• Regarding your first sentence – I don’t want to sound like a cray-cray conspiracy theorist or anything, but it’s a least the third time in a couple of years that SFW queer content found itself banned or blocked in some way on a big website after a crackdown on porn (IIRC the other twos were Google and Amazon), and only after public outcry did these companies revealed that it was “just a bug” that they didn’t know about/didn’t notify their users about and conveniently managed to fix right at the time they released their apology.

      So yeah, I can believe that it happened one time, two times is suspicious but can be a coincidence, but three times – I don’t buy it anymore.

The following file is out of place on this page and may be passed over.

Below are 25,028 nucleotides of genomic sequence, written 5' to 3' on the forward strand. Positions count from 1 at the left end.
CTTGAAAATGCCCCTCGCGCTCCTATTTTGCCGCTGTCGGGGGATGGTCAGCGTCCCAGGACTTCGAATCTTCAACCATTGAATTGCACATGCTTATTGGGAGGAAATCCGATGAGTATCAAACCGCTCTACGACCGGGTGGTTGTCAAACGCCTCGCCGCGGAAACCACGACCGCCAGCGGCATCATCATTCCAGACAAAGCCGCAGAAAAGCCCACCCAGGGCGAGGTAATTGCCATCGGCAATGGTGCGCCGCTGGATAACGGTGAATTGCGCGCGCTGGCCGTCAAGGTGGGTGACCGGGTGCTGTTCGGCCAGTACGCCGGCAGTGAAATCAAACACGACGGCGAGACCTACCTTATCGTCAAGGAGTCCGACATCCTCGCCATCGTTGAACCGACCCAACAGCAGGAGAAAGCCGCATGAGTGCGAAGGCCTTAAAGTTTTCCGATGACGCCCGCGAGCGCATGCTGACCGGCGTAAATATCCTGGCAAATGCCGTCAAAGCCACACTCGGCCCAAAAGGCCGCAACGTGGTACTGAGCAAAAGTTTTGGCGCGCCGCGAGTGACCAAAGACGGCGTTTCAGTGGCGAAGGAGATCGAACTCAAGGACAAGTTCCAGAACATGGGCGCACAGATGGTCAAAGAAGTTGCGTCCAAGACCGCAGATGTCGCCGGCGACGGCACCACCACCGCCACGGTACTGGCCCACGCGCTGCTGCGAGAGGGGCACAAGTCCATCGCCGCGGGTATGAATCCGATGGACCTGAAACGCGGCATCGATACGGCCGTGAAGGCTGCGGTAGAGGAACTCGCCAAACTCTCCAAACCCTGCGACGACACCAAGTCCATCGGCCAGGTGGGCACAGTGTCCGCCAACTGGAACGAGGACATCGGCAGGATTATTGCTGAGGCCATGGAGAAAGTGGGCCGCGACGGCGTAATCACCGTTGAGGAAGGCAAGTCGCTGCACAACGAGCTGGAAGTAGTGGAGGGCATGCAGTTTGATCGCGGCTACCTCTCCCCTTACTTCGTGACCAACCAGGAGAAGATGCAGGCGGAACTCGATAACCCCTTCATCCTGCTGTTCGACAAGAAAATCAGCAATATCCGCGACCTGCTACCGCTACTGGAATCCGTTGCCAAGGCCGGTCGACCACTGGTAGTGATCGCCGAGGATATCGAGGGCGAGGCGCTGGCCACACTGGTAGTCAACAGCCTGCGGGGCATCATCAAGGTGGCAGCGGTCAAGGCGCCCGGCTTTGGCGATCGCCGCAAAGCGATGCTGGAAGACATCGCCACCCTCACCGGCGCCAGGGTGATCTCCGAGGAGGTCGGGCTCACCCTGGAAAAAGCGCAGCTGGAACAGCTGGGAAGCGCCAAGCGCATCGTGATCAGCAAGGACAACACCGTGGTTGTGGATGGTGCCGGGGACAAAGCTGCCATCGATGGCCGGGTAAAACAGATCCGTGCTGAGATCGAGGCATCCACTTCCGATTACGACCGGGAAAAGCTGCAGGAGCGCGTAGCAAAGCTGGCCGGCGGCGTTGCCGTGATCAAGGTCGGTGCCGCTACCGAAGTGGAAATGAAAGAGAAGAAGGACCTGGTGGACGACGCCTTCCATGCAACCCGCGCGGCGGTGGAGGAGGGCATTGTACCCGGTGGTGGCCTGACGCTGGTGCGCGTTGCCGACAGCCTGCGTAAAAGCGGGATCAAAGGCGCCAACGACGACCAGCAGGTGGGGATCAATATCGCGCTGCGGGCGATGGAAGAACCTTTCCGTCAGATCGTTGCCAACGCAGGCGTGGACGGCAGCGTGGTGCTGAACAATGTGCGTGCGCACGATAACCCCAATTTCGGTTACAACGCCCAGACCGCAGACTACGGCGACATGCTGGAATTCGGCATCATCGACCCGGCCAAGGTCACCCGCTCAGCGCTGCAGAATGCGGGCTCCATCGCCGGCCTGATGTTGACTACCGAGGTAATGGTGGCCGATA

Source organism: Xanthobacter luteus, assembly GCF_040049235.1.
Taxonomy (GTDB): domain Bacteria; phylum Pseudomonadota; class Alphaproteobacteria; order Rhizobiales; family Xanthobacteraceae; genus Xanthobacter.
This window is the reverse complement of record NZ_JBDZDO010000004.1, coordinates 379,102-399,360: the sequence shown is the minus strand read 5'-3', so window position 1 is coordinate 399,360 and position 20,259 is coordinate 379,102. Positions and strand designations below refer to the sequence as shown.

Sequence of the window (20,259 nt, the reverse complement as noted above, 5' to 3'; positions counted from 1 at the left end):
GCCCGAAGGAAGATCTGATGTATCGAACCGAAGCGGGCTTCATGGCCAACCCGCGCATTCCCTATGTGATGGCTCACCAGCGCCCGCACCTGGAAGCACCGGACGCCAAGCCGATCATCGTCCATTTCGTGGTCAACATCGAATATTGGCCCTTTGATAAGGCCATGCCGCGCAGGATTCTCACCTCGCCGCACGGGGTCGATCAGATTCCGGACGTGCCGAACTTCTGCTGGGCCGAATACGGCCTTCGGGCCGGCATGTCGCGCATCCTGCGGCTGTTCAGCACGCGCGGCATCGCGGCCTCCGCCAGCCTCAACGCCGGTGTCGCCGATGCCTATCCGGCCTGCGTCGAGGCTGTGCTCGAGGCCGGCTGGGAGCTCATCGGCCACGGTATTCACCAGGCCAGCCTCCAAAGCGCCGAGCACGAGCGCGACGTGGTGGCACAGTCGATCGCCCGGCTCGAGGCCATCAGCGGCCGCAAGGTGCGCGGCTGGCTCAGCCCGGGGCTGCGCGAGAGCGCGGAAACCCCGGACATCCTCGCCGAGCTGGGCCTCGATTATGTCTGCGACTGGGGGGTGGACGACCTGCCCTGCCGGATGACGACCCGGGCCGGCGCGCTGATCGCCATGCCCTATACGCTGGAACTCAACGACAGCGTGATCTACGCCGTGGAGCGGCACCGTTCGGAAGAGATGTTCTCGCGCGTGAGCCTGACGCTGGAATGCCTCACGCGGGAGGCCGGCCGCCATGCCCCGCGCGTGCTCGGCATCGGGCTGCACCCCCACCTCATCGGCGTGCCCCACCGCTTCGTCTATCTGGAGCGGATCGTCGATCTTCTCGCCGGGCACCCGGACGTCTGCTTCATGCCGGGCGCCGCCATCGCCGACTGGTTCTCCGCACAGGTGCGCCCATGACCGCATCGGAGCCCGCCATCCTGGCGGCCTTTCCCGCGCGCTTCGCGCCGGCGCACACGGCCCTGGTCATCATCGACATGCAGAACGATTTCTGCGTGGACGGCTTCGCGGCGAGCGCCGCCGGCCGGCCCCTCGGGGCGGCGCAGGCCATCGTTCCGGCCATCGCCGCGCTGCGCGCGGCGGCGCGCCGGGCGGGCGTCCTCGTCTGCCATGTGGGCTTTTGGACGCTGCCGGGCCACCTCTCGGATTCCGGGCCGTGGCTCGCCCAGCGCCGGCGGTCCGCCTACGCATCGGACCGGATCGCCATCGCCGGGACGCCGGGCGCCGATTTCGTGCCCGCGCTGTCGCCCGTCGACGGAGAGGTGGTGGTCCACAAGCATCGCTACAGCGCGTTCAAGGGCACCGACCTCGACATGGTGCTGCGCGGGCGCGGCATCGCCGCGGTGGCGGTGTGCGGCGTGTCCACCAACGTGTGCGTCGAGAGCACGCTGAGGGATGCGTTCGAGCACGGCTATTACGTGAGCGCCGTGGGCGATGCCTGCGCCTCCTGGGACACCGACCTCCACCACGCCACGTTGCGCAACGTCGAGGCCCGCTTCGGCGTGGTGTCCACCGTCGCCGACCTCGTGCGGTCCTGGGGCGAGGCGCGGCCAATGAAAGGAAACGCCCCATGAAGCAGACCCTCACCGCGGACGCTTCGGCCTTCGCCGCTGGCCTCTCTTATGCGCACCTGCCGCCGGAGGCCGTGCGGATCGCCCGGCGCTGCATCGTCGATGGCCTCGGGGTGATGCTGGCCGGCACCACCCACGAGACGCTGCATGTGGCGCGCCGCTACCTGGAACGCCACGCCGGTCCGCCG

• i don’t think you sound like a conspiracy theorist, but i think it’s important to realize how things are categorized. sexuality tags are naturally more prone to sexual, nsfw content, and as such they’re sometimes categorized as nsfw. it doesn’t make sense from an identity standpoint, but a lot of the filtering and categorization is automated and not intended to oppress or subdue anybody’s identity. ofc they would only notice after a lot of public outcry, because how else would they realize something is broken if the end user doesn’t alert them? they can’t monitor all the ways to access all the tags.

  4. This makes me so sad, and feeds into my worry that the whole internet is slowly becoming a desensitized shell of what it was/could be. But instead it’s becoming so censored that we can only find and see what Google and Apple and those with Puritan mentalities want us to be able to see. I miss the late 90’s when the internet felt like the wild wild west and everything was possible.

    Sorry for the tangent. I just needed to rant. I hate what the web is becoming.